But does the capacity to produce messages require us to teach the skills involved?  No!  I don’t think so.  What does make the ability to express ideas compellingly so important — so BASIC — is what Daniel Pink characterizes a abundance.  There is so much stuff, so many opportunities, so much information, that there is enormous competition for our attention.  It is information that competes, which means that for your product, idea, message, or story to gain an audience, it must compete for the attention of that audience.  You have to be able to describe it compellingly with the appropriately assembled message.

Part of doing this is asking questions that go somewhere.

Method vs Approach

Unbelievable.  A computer, plastic cup of ice, AA-issued can of Diet Pepsi, and a digital camera, all resting on an economy-class seatback table.

I’m in the middle of about a half dozen books, all fresh from under the tree on Santa day.  But on my way out the door for my first trip of 2009, I grabbed Presentation Zen, by Garr Rynolds.  I’d not started it yet, PZ feeling more like desert, compared to some of the others I’m working my way through.  I’m also having fun learning to take notes on the Linux side of my Netbook, using Freemind.  It’s a bit odd to have room here, for my computer, a plastic cup of ice, an AA issued can of Diet Pepsi, and my digital camera, all on an economy-class seatback table.

Early in the book, as Reynolds is making connections between Zen and business (and academic) presentations, he suggested an interesting distinction.  He writes that designing presentations is not a method.  It’s an approach.  It is not a “..step-by-step systemic process.”  It is “..a road, a direction, a frame of mind.”

This seems to me like a useful way of thinking about how we use technology and how we teach it.  Anyone, who has delivered technology staff development, has witnessed teachers, desperately writing down notes, step-by-step instructions, so that they will be able to repeat that specific function when they return to their own classrooms.  I’m not making fun.  Repeating steps is sometimes the best way to accomplish a goal.

As I think about how “digital natives” and “settlers” go about working through their tasks with information and communication technologies (ICT), compared to how many immigrants go about it, the method/approach comparison makes a lot of sense. 

Considering the differences between my generation’s use of information technology and the way my children use it, I want to think about my wrist watch.  When I was growing up, all watches looked and acted pretty much the same way.  You set the time by pulling the tiny nob out and twisting it, to twist the hands around to the correct positions.  I still wear an analog-style watch.

However, the time-pieces of years later, digital watches, all came with three different buttons, and with those three buttons, you could perform fifteen functions, by pressing the buttons in seeming infinite combination.  I wear an analog watch today, because I can’t remember the steps.  My children grew up learning how to reason their way into the solution.  In fact, they don’t wear watches at all.  It’s all in their cell phones which tell time, keep schedules, record addresses, take messages, and, oh yeah, communicate through a 26-character alphabet with fewer than 26 keys.  You operate these devices natively, by approaching it with a certain frame of mind, not by method.  There is absolutely no harm in this.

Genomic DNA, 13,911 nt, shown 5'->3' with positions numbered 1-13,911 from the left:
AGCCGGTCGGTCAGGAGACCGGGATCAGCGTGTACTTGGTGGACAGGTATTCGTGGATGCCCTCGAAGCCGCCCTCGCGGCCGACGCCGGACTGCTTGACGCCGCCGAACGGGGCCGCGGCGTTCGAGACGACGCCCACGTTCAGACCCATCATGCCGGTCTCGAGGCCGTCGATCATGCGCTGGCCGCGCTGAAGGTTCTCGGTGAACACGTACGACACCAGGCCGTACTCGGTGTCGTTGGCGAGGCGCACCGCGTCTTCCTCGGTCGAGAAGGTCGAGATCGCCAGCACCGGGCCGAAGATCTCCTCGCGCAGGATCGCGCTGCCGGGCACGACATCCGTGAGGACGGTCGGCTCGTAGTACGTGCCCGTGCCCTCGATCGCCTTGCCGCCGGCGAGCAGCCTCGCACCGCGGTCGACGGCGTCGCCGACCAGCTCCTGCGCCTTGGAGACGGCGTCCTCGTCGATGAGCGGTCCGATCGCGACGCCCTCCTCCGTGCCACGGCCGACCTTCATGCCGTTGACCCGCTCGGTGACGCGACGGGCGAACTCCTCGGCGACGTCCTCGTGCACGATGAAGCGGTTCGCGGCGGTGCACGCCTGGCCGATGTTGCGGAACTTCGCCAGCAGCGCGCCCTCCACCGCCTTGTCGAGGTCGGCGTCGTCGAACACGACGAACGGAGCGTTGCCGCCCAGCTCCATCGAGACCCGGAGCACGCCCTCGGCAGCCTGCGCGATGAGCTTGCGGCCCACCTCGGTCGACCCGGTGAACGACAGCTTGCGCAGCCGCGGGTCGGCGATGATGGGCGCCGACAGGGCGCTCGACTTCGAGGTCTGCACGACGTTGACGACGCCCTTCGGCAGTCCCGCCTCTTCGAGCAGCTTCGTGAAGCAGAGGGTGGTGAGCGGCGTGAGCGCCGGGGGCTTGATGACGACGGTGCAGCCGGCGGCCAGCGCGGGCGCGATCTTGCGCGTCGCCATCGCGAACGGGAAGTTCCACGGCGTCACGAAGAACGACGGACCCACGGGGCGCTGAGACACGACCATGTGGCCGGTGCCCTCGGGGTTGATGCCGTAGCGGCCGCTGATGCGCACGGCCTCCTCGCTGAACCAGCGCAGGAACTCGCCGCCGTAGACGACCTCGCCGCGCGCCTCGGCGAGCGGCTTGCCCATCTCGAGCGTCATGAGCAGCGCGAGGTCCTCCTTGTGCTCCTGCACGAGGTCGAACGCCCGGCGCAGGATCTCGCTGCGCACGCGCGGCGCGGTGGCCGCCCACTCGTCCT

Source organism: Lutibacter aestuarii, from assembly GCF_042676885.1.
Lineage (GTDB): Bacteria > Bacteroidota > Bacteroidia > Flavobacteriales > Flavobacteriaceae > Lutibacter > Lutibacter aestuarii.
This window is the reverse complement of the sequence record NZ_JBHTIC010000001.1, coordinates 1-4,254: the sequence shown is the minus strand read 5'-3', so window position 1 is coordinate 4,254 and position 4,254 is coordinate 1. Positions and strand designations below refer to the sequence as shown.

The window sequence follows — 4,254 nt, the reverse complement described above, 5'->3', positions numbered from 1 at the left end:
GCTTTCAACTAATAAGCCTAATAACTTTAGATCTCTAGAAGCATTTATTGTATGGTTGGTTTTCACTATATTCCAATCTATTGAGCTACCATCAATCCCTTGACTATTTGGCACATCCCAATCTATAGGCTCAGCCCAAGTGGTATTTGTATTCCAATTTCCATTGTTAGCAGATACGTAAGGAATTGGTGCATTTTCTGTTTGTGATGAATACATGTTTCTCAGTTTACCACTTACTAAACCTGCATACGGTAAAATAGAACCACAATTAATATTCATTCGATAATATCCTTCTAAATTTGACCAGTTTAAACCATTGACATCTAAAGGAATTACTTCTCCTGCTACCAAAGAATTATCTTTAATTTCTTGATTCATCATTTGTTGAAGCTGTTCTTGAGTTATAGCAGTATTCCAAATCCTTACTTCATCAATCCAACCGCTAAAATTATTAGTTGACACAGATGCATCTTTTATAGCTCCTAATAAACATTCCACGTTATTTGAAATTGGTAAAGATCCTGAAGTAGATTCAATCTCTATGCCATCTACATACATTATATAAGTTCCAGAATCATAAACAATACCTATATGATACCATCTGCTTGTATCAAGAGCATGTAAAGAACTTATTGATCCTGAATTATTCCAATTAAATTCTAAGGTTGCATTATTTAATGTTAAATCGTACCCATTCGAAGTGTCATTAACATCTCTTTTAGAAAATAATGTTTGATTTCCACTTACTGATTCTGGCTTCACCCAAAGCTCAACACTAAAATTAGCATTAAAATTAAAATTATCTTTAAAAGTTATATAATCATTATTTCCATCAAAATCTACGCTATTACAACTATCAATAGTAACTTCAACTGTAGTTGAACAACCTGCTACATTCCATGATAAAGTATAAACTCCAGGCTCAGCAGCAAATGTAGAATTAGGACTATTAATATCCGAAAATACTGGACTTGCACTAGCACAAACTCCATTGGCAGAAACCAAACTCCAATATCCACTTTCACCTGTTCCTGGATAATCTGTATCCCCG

The harm comes when we try to teach technology by method.  When we try to teach word processing, spreadsheets, and image editing software through scripted lessons — to kids who are at home accessing and interacting with the world from their pockets — there is a disconnect that may well be a big part of why so few of our children are interested in pursuing technology fields.  The harm comes when we try to test our students proficiency with technology through method, when we ask them to solve a problem with a computer and then score them based not on how resourceful they are with the tool, but to what degree their solution matched the one that was taught.

This is one more reason why I am increasingly insisting that we, as educators, need to began to picture ourselves as master learners, and to project that image of ourselves to the community.  If we become enthusiastic learners, then we are modeling the concept and process of life-long learning.  If we walk into our classrooms as master learners, then we might come to better understand that working with information is as much about approach as it is about method.

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This is Cool!

You Might Be Too Busy IF… 2/9/08

I think that one of the coolest things about Personal Learning Networks is when they blossom into something interesting, useful, or funny. The later appeared yesterday when Sheryl Nussbaum-Beach published a list of statements shared by educators in her PLN. She’d asked, through Twitter, for statements that began with “You know when you’re busy when…”

Read You Might Be Too Busy If…, and enjoy the fact that it is a collaborative effort of busy educators who are learning every day, and enjoying the benefit of a greater brain!

Mine is the one about Saturday and Sunday — and I think that one of them is today 😉